Penguin gets rejectedInterviewing is an art-form for both the job seeker and the hiring manager. A simple mistake by either party can raise enough doubt to leave the other looking elsewhere. After much reflection on what’s turned me off to a job in the past, I’ve come up with seven interview red flags that will leave me saying, “Thanks, but no thanks” to your job offer.

1. You’re Negative

If you’re bad-mouthing the company, other employees, your workload, or even yourself, then chances are slim that I’ll come on board as your newest employee. Why? Because negativity is toxic. It tells me that morale is low and that you don’t enjoy your job. I recognize it’s possible that you’re just having a bad day, but it’s just too big of a risk to take.

2. You Asked Me Obscure Questions Just for the Sake of Doing It

Yes, I know why manholes are round; what I don’t know is why you are asking me this question. Is it because Google asks it? Is it because you want to see if I can think on my feet? Or is it some other reason that neither you nor I am aware of? Rather than waste our time with such a silly and off-putting question, ask me a situational question that’s relevant to my prospective job.

3. You Talk Too Much

I’m delighted that you’re enjoying our time together, really, I am. But I’m a bit worried that I haven’t been able to get a word in edgewise. You see, if I haven’t done any of the talking, then you can’t possibly know if I’ll be a good fit for this position. That makes me nervous. How can I believe in my own ability to excel at this position if you haven’t properly assessed my abilities and fit?

4. You Talk Too Little

Let’s look at the opposite side of the point above. If you don’t tell me enough about the job, the company, and so on, then I cannot, in good faith, agree to devote years of my life to you. When I ask you questions about why the position is vacant, what a typical day is like, and what the goals of the company are, I expect solid, well-thought-out answers. It’s these answers that will help me determine whether our values and goals align.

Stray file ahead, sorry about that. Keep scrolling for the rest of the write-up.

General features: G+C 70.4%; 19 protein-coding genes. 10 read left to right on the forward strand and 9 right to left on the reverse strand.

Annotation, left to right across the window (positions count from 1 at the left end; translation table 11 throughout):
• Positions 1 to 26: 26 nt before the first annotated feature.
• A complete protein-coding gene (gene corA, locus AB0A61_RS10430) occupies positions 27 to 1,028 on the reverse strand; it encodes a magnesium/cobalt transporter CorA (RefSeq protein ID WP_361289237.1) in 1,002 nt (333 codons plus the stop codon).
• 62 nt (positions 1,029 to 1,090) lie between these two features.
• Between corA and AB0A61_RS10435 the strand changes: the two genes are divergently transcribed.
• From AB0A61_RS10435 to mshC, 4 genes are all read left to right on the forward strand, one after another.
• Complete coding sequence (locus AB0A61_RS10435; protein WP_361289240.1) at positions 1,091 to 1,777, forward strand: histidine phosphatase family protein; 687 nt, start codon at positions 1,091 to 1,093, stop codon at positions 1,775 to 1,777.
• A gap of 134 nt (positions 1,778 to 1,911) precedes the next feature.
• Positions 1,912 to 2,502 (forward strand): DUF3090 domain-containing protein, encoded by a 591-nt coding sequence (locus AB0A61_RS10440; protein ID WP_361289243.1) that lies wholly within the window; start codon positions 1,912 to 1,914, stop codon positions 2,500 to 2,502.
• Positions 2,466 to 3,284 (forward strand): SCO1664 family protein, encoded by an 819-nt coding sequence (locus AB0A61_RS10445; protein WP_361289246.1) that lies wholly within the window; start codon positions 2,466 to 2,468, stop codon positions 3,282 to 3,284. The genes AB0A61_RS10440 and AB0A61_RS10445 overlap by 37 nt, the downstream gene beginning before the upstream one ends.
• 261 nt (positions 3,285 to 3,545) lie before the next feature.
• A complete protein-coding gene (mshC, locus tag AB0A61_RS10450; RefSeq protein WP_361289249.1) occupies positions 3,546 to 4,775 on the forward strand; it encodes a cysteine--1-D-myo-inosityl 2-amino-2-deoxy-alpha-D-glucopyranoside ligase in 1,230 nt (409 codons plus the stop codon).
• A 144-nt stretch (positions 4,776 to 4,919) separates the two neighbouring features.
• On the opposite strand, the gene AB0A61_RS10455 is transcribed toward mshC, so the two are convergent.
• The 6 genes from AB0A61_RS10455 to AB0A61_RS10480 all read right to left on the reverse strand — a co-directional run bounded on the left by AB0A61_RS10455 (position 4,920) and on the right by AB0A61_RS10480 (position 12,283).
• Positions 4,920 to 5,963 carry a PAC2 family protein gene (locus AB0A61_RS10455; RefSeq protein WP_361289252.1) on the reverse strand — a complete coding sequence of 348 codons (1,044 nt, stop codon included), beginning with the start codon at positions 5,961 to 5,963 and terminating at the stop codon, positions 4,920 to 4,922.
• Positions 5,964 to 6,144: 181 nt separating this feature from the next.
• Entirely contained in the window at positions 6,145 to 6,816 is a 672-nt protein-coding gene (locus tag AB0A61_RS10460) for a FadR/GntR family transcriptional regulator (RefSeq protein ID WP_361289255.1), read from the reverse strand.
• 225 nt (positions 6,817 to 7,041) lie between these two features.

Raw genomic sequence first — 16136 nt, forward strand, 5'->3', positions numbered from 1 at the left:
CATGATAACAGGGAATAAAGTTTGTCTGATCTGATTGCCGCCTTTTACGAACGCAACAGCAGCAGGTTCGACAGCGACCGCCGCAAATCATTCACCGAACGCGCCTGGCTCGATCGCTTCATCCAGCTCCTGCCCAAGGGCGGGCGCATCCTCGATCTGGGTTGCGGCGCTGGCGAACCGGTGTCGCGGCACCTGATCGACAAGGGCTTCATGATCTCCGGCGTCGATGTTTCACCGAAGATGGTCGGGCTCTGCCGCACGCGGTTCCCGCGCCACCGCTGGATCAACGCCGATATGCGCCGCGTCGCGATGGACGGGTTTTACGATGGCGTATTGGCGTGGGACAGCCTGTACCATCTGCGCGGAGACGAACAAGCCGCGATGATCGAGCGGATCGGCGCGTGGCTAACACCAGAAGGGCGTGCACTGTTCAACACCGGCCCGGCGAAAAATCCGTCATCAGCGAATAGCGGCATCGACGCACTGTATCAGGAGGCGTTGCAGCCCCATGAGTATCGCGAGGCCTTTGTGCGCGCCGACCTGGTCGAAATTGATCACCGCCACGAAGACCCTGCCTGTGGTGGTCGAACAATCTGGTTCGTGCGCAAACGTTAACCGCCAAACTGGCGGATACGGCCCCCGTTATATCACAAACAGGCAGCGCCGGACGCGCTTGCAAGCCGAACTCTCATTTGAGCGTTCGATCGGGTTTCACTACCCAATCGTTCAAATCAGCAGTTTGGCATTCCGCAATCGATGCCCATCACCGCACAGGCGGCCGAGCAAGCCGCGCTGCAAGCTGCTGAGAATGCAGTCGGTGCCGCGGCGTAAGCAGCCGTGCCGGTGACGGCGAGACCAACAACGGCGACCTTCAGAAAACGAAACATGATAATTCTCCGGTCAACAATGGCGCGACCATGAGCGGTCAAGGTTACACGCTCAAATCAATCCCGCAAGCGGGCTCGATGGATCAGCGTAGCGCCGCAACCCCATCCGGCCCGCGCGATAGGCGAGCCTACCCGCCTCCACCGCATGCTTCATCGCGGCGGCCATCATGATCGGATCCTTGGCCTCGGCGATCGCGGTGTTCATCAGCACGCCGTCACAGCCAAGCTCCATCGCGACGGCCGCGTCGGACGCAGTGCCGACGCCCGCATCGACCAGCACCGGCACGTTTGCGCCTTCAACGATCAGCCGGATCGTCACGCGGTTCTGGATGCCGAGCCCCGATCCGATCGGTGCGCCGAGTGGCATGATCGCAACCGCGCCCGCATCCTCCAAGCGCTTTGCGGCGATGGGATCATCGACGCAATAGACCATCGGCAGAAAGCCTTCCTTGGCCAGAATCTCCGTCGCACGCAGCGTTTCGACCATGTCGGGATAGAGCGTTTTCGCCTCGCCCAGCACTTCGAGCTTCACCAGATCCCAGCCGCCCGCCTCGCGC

5. You Don’t Tell Me About Your Company Culture

If I’m going to be spending more time with you than with my friends and family, I want to know I’m going to be in a fun and positive working environment. You don’t have to provide organic lunches or have a company bar to show me you’re a great company to be at. While these perks would be nice, I’d much rather know about the people and the culture. How do employees interact with each other? How are employees recognized for a job well done? Do colleagues go to lunch together or see each other outside of the office? If so, do they do this because it’s mandated or because they genuinely enjoy spending time together?

6. You’re Unprepared

I’m busy, you’re busy, we’re all busy. I get it. People are spread too thin. But when I spend hours preparing for my interview and take time out of my day to attend said interview, I expect you to show me the same level of professionalism and respect that I show you. So please, don’t make me wait in the lobby for half an hour, don’t take five minutes to review my job application in front of me, and don’t make up the interview questions as you go along.

7. Your Interview Practices Are Illegal

So you want to know if and when I’m planning on getting married and you feel it necessary to let me know that you typically hire from a certain age group. The fact that you’re bringing these items up tells me one of two things: 1) you haven’t taken the time as a hiring manager to educate yourself on employment law, or 2) you’re discriminatory. The best case scenario here is that you don’t know how to do your job (and your company hasn’t bothered to train you how), and the worst is that the organization is sexist, ageist, or some other “ist” that I don’t care to be around.

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